Bitcoin itself does not really require any introduction. It is a peer-to-peer payment system and digital currency. Often referred to as a ‘cryptocurrency’, because it uses cryptography to control the creation and transfer of money. The lack of regulation is one of the biggest issues that cryptocurrencies currently deal with. Many governments have suggested they could introduce a legal framework, but it is still not very clear what this would look like.
With profits, comes tax; but how exactly does the Belgian taxman qualify profits from virtual money ?
The Belgian legislator or the tax authorities have so far not kept pace with bitcoin fever. The only guidance available on the matter is a recent EU court decision (on VAT), an income tax ruling at national level and the reaction to this in our local legal doctrine. The huge popularity of digital money will hopefully lead to more equality and uniformity in the general tax status of bitcoin.
Here is a brief outline of the Belgian tax authorities’ current position on the tax treatment of bitcoin, and cryptocurrencies in general.
- Income taxation
For businesses and shops that accept payment for goods or services in bitcoin, there is no difference to when revenue is recognized or how taxable profits are calculated, compared to standard ways of payment.
Any Belgian company or foreign entity active in Belgium that generates an income (or a loss) from trading bitcoin and/or exchanging (virtual) currencies, will be chargeable under the standard corporate income tax rules. Corporate tax will also be due on gains from transactions relating to bitcoins.
For individuals the matter is more complicated. The relevant question to ask is whether your bitcoin activity should be considered a hobby or a trading. The way you invest in bitcoin will largely affect its qualification for income tax purposes.
Miners, traders, exchangers, payment processors and other service providers that are not working through a company, could potentially be liable to the Belgian personal income tax. If it is your profession to trade the virtual currency, your bitcoin profit will be seen as professional income and taxed as such. The standard progressive tax rates between 25% and 50% (+ communal tax) would apply. Furthermore, you might also become liable for social security contributions on these earnings.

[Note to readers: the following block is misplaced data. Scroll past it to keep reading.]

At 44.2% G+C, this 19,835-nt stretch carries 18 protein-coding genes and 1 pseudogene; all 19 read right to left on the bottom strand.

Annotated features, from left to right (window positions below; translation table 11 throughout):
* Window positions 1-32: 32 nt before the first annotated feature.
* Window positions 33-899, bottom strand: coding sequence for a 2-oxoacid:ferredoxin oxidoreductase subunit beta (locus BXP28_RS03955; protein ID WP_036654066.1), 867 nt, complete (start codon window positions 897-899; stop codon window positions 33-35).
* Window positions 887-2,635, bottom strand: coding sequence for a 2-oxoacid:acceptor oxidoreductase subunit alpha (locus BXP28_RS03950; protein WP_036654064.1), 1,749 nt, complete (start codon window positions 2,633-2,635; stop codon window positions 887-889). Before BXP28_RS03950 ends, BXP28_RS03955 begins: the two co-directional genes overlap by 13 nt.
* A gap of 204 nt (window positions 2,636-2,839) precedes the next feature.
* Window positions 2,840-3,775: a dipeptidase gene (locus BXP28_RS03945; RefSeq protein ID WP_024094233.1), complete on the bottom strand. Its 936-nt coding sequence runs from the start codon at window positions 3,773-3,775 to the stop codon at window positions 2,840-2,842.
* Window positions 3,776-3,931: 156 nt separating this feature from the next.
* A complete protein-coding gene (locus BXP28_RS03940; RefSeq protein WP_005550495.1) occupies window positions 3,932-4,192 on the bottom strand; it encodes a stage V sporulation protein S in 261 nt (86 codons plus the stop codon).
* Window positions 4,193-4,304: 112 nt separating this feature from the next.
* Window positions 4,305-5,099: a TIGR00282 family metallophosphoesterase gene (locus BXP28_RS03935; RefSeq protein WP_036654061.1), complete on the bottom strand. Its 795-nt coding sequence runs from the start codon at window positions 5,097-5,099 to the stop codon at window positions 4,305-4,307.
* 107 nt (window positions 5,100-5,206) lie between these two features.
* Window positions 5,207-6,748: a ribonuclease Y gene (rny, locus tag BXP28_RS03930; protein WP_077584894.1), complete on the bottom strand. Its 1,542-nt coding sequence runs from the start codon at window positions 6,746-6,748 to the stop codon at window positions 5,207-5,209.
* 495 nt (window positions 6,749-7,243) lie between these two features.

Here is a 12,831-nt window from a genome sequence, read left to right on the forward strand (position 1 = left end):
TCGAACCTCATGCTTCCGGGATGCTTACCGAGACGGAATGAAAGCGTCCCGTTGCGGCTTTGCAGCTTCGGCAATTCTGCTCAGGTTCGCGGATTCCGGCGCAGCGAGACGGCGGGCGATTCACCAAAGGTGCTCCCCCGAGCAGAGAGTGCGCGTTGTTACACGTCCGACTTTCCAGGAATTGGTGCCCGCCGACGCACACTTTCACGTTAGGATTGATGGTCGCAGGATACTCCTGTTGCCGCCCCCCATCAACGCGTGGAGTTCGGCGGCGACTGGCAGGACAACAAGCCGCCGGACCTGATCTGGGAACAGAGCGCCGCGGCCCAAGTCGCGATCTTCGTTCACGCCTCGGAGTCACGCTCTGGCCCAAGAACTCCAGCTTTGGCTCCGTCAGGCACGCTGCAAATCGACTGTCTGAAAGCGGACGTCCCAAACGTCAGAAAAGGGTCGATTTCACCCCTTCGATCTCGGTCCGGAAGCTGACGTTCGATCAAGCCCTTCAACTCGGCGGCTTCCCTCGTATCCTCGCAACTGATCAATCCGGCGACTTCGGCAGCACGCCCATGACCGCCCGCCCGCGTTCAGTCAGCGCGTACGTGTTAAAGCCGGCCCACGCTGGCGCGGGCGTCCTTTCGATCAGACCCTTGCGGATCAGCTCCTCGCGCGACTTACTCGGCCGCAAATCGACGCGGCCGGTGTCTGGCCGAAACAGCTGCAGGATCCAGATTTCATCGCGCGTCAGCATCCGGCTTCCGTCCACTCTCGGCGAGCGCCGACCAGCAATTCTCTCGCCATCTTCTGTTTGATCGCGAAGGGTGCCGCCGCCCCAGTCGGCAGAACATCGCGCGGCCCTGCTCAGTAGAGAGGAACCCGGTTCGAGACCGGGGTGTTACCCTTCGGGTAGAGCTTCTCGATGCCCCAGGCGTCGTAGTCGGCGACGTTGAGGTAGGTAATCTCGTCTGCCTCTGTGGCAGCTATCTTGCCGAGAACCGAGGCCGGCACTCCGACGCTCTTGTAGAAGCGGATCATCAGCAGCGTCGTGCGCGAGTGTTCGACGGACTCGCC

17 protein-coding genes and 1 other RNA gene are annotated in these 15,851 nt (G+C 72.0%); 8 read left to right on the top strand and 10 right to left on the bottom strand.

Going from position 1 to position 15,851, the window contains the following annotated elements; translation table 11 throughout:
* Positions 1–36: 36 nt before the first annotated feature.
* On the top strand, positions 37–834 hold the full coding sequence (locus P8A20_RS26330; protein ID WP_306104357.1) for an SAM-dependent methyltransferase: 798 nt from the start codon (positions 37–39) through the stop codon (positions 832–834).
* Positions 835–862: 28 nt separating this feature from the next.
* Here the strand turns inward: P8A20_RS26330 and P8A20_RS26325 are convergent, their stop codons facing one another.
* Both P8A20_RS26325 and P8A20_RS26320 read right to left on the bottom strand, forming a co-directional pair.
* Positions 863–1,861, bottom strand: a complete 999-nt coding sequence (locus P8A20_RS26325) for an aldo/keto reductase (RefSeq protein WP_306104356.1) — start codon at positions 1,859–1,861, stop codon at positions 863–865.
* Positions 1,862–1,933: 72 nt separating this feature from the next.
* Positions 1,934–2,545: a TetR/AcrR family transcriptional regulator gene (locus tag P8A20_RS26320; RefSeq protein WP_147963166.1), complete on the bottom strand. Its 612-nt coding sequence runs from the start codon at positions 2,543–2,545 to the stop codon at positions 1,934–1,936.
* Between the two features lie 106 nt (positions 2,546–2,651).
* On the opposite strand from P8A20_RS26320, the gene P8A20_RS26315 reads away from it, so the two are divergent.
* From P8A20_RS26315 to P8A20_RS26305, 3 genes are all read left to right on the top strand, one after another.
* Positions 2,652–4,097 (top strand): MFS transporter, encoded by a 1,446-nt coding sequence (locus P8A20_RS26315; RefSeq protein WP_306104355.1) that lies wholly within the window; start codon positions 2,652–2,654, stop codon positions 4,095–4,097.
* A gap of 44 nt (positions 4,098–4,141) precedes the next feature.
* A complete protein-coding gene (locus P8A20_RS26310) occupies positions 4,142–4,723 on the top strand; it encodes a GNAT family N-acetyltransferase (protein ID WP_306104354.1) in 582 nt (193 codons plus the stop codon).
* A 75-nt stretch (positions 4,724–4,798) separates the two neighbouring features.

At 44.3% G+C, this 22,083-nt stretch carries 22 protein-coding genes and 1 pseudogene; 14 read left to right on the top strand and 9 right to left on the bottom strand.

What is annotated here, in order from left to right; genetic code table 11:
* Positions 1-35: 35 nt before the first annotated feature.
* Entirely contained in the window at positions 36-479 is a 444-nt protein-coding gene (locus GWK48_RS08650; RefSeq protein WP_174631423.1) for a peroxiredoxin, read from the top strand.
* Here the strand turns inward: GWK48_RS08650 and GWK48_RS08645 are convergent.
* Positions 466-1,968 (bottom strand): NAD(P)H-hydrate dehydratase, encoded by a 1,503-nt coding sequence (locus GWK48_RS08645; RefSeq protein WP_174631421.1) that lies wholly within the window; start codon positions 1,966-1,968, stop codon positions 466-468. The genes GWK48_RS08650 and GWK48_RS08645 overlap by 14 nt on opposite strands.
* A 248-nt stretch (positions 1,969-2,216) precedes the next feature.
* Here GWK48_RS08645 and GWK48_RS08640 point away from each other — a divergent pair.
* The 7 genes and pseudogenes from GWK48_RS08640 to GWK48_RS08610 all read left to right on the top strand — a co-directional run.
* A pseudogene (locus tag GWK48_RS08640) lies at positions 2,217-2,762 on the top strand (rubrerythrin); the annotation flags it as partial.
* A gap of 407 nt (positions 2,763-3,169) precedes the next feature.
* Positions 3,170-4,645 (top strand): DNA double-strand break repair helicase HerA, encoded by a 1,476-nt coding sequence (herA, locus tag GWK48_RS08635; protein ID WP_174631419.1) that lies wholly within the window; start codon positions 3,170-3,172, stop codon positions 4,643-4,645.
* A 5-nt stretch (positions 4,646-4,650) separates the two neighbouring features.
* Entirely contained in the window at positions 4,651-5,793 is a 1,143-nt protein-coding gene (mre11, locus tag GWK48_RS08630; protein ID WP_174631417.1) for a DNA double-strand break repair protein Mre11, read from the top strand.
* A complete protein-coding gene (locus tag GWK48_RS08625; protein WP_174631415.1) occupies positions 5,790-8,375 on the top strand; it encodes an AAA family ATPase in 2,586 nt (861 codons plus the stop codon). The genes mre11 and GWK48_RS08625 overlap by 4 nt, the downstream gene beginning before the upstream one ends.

However, if you invest in bitcoin and do not make your living out of this, the situation is different.
If your transactions can be considered a normal management of private assets, any gain resulting from it will be exempt from income tax. If your investments do not fall within the scope of the Prudent Man-principle and you are taking high risks, you are carrying out transactions with a speculative character in the eyes if the Belgian taxman. In that case the capital gain will be taxable as miscellaneous income to which a flat tax rate of 33% (+ communal tax) will apply.
The Belgian Ruling Commission recently came to this conclusion in the situation where an IT-student generated a profit through an online bitcoin trading platform that he had developed (Ruling nr. 2017.852, 5 December 2017).
We need to emphasize that the evaluation whether or not a profit or gain is taxable (or loss allowable), will always depend on the facts and circumstances. Potential investors should seek guidance on whether their trading activities can be considered a professional trade or speculative activity.
The legal qualification of virtual currencies, and especially bitcoin, is a complex matter. Cryptocurrencies have a unique identity and cannot be directly compared to any other form of investment activity or payment mechanism.
In a recent EU case (ECJ 22 October 2015, C-264/14, David Hedqvist) the Court looked into the issue whether the exchange of traditional currencies for bitcoins and vice versa, whereby a sum is paid equal to the difference between the price paid by the operator to purchase the currency and the price at which he sells that currency to his clients, is a transaction exempt from VAT or not.
The Court concludes that trading in non-traditional currency, such as bitcoin, indeed qualifies as a financial transaction. It has no other purpose than to be a means of payment and it is accepted for that purpose by certain operators. This implies that paying with bitcoins constitutes a mere payment and is therefore exempt from VAT.
Since VAT is a tax that is exercised all over the EU, any dealing with VAT for cryptocurrencies in other EU countries is normally to be treated similar. The decision to exempt bitcoin from VAT comes as a welcome news for many businesses and entrepreneurs.